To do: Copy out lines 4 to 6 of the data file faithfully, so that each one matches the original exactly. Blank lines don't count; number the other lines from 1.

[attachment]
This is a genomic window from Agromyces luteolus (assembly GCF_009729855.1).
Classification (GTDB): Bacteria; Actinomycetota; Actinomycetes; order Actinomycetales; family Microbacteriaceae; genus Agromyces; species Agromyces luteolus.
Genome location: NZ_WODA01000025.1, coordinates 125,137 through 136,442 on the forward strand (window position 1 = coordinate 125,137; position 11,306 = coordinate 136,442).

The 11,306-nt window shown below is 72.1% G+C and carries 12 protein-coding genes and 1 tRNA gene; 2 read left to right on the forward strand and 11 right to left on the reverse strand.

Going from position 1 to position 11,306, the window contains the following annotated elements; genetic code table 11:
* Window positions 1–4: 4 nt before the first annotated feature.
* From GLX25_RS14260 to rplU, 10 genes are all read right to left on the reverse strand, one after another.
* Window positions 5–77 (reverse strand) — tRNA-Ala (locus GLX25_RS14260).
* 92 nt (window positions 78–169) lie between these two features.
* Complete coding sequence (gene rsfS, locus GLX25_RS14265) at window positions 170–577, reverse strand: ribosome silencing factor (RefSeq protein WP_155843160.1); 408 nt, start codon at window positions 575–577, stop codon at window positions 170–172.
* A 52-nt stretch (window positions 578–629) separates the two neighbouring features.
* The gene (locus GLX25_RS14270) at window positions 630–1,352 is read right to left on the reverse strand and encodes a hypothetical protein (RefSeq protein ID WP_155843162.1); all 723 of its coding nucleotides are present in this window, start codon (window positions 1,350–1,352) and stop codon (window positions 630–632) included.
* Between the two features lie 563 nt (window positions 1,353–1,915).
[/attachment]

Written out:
The 11,306-nt window shown below is 72.1% G+C and carries 12 protein-coding genes and 1 tRNA gene; 2 read left to right on the forward strand and 11 right to left on the reverse strand.

Going from position 1 to position 11,306, the window contains the following annotated elements; genetic code table 11:
* Window positions 1–4: 4 nt before the first annotated feature.